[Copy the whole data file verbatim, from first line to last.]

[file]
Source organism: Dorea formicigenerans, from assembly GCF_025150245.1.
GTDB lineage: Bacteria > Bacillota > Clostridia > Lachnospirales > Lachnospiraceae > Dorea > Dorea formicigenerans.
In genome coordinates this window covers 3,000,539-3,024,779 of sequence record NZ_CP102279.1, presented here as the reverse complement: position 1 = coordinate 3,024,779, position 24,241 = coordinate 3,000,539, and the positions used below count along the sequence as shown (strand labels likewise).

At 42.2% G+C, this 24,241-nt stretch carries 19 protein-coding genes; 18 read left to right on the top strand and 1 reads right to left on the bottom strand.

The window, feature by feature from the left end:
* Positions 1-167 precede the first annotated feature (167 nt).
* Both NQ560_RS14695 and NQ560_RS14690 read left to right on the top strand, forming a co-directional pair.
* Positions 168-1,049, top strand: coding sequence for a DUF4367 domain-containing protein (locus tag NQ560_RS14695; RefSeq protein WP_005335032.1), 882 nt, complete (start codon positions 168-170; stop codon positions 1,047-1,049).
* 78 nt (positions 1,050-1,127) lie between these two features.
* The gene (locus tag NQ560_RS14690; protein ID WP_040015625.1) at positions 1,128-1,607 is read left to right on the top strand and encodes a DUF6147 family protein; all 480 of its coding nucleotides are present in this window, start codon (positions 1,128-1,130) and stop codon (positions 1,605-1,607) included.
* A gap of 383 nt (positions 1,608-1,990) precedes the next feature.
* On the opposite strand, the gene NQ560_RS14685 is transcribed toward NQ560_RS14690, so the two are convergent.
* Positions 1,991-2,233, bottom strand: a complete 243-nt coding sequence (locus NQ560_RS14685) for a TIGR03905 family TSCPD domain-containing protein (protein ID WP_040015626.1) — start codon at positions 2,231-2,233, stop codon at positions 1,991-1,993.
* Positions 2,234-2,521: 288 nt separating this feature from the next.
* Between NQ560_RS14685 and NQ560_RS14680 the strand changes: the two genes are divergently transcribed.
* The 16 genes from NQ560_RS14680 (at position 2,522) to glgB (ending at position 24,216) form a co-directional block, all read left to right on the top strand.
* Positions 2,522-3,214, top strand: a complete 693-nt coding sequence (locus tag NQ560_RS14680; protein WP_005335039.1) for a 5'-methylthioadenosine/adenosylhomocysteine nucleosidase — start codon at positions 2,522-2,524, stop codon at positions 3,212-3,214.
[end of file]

Source organism: Dorea formicigenerans, from assembly GCF_025150245.1.
GTDB lineage: Bacteria > Bacillota > Clostridia > Lachnospirales > Lachnospiraceae > Dorea > Dorea formicigenerans.
In genome coordinates this window covers 3,000,539-3,024,779 of sequence record NZ_CP102279.1, presented here as the reverse complement: position 1 = coordinate 3,024,779, position 24,241 = coordinate 3,000,539, and the positions used below count along the sequence as shown (strand labels likewise).

At 42.2% G+C, this 24,241-nt stretch carries 19 protein-coding genes; 18 read left to right on the top strand and 1 reads right to left on the bottom strand.

The window, feature by feature from the left end:
* Positions 1-167 precede the first annotated feature (167 nt).
* Both NQ560_RS14695 and NQ560_RS14690 read left to right on the top strand, forming a co-directional pair.
* Positions 168-1,049, top strand: coding sequence for a DUF4367 domain-containing protein (locus tag NQ560_RS14695; RefSeq protein WP_005335032.1), 882 nt, complete (start codon positions 168-170; stop codon positions 1,047-1,049).
* 78 nt (positions 1,050-1,127) lie between these two features.
* The gene (locus tag NQ560_RS14690; protein ID WP_040015625.1) at positions 1,128-1,607 is read left to right on the top strand and encodes a DUF6147 family protein; all 480 of its coding nucleotides are present in this window, start codon (positions 1,128-1,130) and stop codon (positions 1,605-1,607) included.
* A gap of 383 nt (positions 1,608-1,990) precedes the next feature.
* On the opposite strand, the gene NQ560_RS14685 is transcribed toward NQ560_RS14690, so the two are convergent.
* Positions 1,991-2,233, bottom strand: a complete 243-nt coding sequence (locus NQ560_RS14685) for a TIGR03905 family TSCPD domain-containing protein (protein ID WP_040015626.1) — start codon at positions 2,231-2,233, stop codon at positions 1,991-1,993.
* Positions 2,234-2,521: 288 nt separating this feature from the next.
* Between NQ560_RS14685 and NQ560_RS14680 the strand changes: the two genes are divergently transcribed.
* The 16 genes from NQ560_RS14680 (at position 2,522) to glgB (ending at position 24,216) form a co-directional block, all read left to right on the top strand.
* Positions 2,522-3,214, top strand: a complete 693-nt coding sequence (locus tag NQ560_RS14680; protein WP_005335039.1) for a 5'-methylthioadenosine/adenosylhomocysteine nucleosidase — start codon at positions 2,522-2,524, stop codon at positions 3,212-3,214.